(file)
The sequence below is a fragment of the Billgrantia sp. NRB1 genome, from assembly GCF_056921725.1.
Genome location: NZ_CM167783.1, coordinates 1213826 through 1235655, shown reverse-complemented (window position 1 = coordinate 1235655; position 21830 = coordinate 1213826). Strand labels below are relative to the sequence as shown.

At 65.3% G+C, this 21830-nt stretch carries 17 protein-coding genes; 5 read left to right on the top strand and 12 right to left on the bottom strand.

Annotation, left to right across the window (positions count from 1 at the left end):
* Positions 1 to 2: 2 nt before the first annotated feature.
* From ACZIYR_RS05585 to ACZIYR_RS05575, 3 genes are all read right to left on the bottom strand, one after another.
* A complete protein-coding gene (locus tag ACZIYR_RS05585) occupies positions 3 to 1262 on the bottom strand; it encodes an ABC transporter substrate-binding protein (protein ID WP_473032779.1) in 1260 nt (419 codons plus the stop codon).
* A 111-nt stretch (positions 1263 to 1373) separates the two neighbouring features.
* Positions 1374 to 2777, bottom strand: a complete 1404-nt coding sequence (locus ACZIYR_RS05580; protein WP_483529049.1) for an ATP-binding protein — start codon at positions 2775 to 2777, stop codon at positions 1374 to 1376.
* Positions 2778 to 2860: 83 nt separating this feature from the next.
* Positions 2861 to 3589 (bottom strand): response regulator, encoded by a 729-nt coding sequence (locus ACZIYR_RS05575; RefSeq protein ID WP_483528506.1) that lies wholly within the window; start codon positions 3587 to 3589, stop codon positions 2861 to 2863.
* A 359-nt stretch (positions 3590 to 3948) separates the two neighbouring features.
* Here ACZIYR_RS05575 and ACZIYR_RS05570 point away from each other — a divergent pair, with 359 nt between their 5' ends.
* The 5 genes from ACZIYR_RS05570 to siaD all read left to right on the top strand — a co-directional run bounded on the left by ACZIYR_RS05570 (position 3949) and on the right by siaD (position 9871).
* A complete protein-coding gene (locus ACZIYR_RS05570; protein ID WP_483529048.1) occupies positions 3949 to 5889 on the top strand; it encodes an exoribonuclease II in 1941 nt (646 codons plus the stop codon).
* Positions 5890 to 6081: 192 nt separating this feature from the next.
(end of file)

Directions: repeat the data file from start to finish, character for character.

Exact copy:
The sequence below is a fragment of the Billgrantia sp. NRB1 genome, from assembly GCF_056921725.1.
Genome location: NZ_CM167783.1, coordinates 1213826 through 1235655, shown reverse-complemented (window position 1 = coordinate 1235655; position 21830 = coordinate 1213826). Strand labels below are relative to the sequence as shown.

At 65.3% G+C, this 21830-nt stretch carries 17 protein-coding genes; 5 read left to right on the top strand and 12 right to left on the bottom strand.

Annotation, left to right across the window (positions count from 1 at the left end):
* Positions 1 to 2: 2 nt before the first annotated feature.
* From ACZIYR_RS05585 to ACZIYR_RS05575, 3 genes are all read right to left on the bottom strand, one after another.
* A complete protein-coding gene (locus tag ACZIYR_RS05585) occupies positions 3 to 1262 on the bottom strand; it encodes an ABC transporter substrate-binding protein (protein ID WP_473032779.1) in 1260 nt (419 codons plus the stop codon).
* A 111-nt stretch (positions 1263 to 1373) separates the two neighbouring features.
* Positions 1374 to 2777, bottom strand: a complete 1404-nt coding sequence (locus ACZIYR_RS05580; protein WP_483529049.1) for an ATP-binding protein — start codon at positions 2775 to 2777, stop codon at positions 1374 to 1376.
* Positions 2778 to 2860: 83 nt separating this feature from the next.
* Positions 2861 to 3589 (bottom strand): response regulator, encoded by a 729-nt coding sequence (locus ACZIYR_RS05575; RefSeq protein ID WP_483528506.1) that lies wholly within the window; start codon positions 3587 to 3589, stop codon positions 2861 to 2863.
* A 359-nt stretch (positions 3590 to 3948) separates the two neighbouring features.
* Here ACZIYR_RS05575 and ACZIYR_RS05570 point away from each other — a divergent pair, with 359 nt between their 5' ends.
* The 5 genes from ACZIYR_RS05570 to siaD all read left to right on the top strand — a co-directional run bounded on the left by ACZIYR_RS05570 (position 3949) and on the right by siaD (position 9871).
* A complete protein-coding gene (locus ACZIYR_RS05570; protein ID WP_483529048.1) occupies positions 3949 to 5889 on the top strand; it encodes an exoribonuclease II in 1941 nt (646 codons plus the stop codon).
* Positions 5890 to 6081: 192 nt separating this feature from the next.